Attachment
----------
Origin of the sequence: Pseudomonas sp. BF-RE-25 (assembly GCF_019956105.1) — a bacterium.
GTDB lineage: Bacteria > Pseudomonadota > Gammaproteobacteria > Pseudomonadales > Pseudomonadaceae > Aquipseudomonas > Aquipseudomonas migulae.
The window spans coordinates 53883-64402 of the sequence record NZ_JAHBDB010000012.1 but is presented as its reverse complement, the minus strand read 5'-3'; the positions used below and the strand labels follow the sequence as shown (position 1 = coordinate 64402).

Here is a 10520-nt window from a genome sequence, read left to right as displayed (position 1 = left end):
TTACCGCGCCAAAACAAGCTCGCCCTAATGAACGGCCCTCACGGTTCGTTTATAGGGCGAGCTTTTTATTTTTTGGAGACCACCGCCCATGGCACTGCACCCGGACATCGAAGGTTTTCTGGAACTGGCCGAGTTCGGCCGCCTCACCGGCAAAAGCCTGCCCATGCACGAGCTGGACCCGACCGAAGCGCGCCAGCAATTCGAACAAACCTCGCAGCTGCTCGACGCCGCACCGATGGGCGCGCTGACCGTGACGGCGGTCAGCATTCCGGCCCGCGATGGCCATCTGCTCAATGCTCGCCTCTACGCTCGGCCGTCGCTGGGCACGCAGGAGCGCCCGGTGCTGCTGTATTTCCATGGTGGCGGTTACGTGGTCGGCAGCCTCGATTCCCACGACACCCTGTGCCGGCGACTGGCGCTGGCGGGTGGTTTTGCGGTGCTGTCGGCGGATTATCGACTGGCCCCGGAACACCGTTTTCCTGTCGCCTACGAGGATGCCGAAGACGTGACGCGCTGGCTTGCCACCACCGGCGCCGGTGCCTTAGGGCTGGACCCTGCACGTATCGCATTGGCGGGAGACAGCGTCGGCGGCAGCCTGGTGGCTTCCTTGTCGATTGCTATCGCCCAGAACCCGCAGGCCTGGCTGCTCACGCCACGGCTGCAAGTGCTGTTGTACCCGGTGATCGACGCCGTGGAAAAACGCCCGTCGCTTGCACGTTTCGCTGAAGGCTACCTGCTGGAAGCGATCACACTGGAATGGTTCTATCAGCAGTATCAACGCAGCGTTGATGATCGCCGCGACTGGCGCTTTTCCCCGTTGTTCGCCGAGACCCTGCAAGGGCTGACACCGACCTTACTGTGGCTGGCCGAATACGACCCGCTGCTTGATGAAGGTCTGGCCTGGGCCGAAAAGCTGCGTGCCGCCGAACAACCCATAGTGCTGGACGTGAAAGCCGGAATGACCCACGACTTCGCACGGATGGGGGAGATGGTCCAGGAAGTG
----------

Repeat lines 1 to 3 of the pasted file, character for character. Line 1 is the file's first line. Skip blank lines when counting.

Origin of the sequence: Pseudomonas sp. BF-RE-25 (assembly GCF_019956105.1) — a bacterium.
GTDB lineage: Bacteria > Pseudomonadota > Gammaproteobacteria > Pseudomonadales > Pseudomonadaceae > Aquipseudomonas > Aquipseudomonas migulae.
The window spans coordinates 53883-64402 of the sequence record NZ_JAHBDB010000012.1 but is presented as its reverse complement, the minus strand read 5'-3'; the positions used below and the strand labels follow the sequence as shown (position 1 = coordinate 64402).